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If you suffer from an eating disorder now or have in the past, please email Joanna for a free telephone consultation.



Eating Disorder Recovery
Joanna Poppink, MFT
Eating Disorder Recovery Psychotherapist
serving Arizona, California, Florida, Oregon and Utah.
All appointments are virtual.



Boo! Halloween is upon us! Children are thrilled and deliciously chilled with the anticipation of costumes, walks in the dark with friends (trailed by parents), parties, images of witches and ghosts and, of course, the promise of lots of candy.

But what happens to you on Halloween? The shops are full of binge bags of every treat imaginable. 

No one in a shop line or at the check-out counter would consider anything amiss if you bought one or many huge bags of candies. In fact, you could buy cakes, cupcakes, cookies and ice cream by the cart full because it's a time for parties. You could "get away with" loading up for a private binge fest.

Except you wouldn't be having a happy time in that binge. And even if you don't buy, Halloween presents another challenge.

Candy is so available now that you might feel you can barely take a step without bumping into a bowl of it at work, at friends' homes, on counters in businesses and stores and maybe even freebies in the mail.

Can you resist? Are you challenged by all these treats? Maybe you feel anxious about the presence of so much sugar or angry or really frightened.

You know the drill. Take care of yourself. Get enough sleep. Eat nourishing and substantial meals so you are not hungry and so that you feel satisfied, at least physically. This will make you less vulnerable to the lure of the sweets.

But let me add a different note that is appropriate to the occasion. On Halloween, children ring your doorbell in the night. You open the door, and the little princesses, cowboys, ghosts and goblins shout, "Trick or Treat!"

They hold out their bags or plastic pumpkins for candies. Most of them don't realize they are saying, "Give us a treat or we will do a trick on you." That meaning has grown dim in our celebrations of Halloween.

If we go back in time, All Hallow's Eve, the night before All Saints Day, was a few hours when two worlds came close, and the boundary between them became so fragile that it would break in places. Spirits of the dark could mingle with spirits of the light. Goblins and Saints shared the same space. Humans were caught in the rift.

If you met a good spirit, nothing bad would happen to you. But if you met a bad spirit, it might do a trick, even a nasty trick, on you. You could choose several options. One, just bear it and hope you made it through the night.

Another would be to wear a disguise so you look like a bad spirit. If you looked like one of them, they wouldn't harm you. (This is why children love to dress up as monsters. You don't have to be afraid of monsters if you are one of them, even if you are only pretending.)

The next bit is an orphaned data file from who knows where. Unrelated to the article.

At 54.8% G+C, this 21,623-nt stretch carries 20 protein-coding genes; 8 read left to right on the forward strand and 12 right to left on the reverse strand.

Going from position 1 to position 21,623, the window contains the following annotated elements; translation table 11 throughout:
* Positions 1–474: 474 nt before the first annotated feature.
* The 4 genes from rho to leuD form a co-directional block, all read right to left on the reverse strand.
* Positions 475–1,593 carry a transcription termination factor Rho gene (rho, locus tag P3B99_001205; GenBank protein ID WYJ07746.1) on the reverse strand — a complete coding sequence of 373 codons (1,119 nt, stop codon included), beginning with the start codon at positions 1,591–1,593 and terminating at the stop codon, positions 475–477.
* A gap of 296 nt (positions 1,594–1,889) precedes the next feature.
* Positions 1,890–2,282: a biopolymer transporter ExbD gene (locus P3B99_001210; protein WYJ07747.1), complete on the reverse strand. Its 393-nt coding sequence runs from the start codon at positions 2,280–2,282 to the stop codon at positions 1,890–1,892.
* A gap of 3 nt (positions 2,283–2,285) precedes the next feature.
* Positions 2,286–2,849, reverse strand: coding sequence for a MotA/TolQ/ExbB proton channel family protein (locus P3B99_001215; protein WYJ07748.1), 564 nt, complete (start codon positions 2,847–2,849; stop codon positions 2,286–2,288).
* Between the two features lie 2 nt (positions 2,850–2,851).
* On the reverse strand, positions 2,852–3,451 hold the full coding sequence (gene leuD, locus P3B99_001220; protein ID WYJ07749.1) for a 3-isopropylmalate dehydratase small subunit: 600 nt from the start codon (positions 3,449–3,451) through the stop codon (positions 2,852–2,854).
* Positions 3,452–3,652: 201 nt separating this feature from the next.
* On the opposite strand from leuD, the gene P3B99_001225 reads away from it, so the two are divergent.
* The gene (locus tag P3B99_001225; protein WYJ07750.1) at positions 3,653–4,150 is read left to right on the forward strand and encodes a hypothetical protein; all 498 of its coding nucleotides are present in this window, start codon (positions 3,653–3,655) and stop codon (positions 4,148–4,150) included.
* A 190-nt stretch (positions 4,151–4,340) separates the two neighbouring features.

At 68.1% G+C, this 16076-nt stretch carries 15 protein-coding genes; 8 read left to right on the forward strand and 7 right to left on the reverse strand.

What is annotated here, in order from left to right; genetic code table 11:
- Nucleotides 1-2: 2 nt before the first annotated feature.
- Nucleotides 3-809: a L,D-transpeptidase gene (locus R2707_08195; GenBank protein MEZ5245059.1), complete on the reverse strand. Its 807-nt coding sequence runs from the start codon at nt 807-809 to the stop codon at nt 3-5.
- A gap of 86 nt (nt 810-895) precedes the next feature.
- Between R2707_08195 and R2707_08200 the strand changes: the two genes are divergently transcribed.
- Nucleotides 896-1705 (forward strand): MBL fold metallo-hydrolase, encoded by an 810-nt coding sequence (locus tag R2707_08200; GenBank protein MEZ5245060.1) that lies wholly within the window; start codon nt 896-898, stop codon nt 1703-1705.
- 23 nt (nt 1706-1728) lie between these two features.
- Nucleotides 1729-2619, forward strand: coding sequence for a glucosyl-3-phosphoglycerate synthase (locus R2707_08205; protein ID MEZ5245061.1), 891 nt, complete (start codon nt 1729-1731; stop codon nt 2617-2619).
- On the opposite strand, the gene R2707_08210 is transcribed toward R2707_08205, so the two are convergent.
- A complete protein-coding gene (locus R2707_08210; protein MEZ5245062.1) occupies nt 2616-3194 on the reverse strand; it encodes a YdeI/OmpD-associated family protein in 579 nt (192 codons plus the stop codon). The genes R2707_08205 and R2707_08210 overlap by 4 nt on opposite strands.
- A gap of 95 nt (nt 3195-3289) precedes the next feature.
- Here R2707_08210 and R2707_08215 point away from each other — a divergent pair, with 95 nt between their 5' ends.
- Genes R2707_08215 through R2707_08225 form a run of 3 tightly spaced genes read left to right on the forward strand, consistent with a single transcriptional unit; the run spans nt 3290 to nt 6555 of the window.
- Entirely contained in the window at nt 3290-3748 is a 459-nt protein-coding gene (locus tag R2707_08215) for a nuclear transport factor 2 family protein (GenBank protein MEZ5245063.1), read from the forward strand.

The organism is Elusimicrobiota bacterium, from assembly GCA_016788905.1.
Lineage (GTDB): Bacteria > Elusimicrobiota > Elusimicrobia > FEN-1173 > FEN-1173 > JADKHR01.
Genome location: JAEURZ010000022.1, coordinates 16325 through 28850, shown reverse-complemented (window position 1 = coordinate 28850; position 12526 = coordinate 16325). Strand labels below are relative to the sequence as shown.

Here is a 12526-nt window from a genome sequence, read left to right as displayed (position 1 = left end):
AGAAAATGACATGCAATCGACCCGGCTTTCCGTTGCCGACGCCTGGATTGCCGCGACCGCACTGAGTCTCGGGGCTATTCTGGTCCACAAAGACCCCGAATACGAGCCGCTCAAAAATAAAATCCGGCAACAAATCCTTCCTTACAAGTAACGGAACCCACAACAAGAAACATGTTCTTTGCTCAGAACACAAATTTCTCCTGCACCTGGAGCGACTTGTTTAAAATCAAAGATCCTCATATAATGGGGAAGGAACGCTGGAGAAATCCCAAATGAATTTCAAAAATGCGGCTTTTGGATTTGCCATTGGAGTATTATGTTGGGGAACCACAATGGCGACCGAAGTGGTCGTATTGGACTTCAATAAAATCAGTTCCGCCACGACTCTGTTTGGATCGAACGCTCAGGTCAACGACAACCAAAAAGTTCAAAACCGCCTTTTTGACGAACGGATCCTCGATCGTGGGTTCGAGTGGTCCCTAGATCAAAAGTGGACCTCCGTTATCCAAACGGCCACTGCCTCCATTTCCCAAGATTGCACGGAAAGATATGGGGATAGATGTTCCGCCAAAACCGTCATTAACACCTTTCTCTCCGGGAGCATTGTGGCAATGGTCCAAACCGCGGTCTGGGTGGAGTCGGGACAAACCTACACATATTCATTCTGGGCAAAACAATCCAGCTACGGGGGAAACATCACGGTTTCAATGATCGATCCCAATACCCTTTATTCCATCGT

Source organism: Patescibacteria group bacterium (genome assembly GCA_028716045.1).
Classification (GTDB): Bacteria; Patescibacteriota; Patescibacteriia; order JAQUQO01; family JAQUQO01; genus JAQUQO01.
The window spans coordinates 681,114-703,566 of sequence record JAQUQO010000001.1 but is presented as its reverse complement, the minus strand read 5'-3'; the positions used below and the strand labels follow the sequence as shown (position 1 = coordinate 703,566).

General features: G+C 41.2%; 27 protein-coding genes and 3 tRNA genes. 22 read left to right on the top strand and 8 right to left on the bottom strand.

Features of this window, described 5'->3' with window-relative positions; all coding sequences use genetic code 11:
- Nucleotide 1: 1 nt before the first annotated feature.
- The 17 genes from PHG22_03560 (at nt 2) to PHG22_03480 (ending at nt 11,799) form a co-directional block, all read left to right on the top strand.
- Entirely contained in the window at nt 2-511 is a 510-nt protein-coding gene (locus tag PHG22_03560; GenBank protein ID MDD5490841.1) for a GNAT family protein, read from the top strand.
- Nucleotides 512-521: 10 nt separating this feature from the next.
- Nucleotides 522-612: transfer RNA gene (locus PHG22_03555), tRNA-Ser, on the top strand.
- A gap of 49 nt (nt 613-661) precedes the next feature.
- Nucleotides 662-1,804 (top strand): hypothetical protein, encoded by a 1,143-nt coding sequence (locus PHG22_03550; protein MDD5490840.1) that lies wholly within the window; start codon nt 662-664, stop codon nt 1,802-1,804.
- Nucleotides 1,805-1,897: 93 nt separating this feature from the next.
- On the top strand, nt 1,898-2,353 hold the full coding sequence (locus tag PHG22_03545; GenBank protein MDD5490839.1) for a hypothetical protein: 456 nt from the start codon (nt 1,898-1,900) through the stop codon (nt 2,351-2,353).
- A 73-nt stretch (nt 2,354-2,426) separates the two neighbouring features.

Another option would be to give them treats. In other words, buy them off or distract them by catering to their greediness.

You experience times of emotional fragility when the part of you that is moving solidly on your recovery path comes in close contact with the part of you that feels helpless, angry, frustrated, entitled and ready to dive into your eating disorder behavior as a total retaliation for your recovery progress.

You can choose among the three old choices:

  • Bear the feelings and hope you'll get through the challenge
  • Pretend you are in your old eating disorder without actually doing the behaviors (trying to trick yourself)
  • Feed yourself the candies to stop powerful emotions from hurting you

None of these are really satisfactory ways to care for yourself. Halloween comes every year. Nothing gets resolved. The meeting of the two worlds repeats.

You are not looking for repetition. You are looking for healing and recovery. You want to put an end to the painful choices that arise when you live with an eating disorder.

What can be helpful to you? How can a candy holiday like Halloween inspire you to make new kinds of choices that can build your strength and deepen your sense of healthy self so you are less vulnerable to the black-and-white options of "trick or treat."

What if you didn't hide or pretend or succumb? What are other caring possibilities for you? Pondering your choices, discovering them and bringing them into your life is part of the creative action that develops your healing and recovery.

Can you rally your courage and say "Boo!" right back to those goblins and jack-o-lanterns?


All Saints Day


Please share your thoughts in the comment section below.

Written by Joanna Poppink, MFT. Joanna is a psychotherapist in private practice specializing in eating disorder recovery, stress, PTSD, and adult development.

She is licensed in CA, AZ, OR, FL, and UT. Author of the Book: Healing Your Hungry Heart: Recovering from Your Eating Disorder

Appointments are virtual.

For a free telephone consultation, e-mail her at This email address is being protected from spambots. You need JavaScript enabled to view it.

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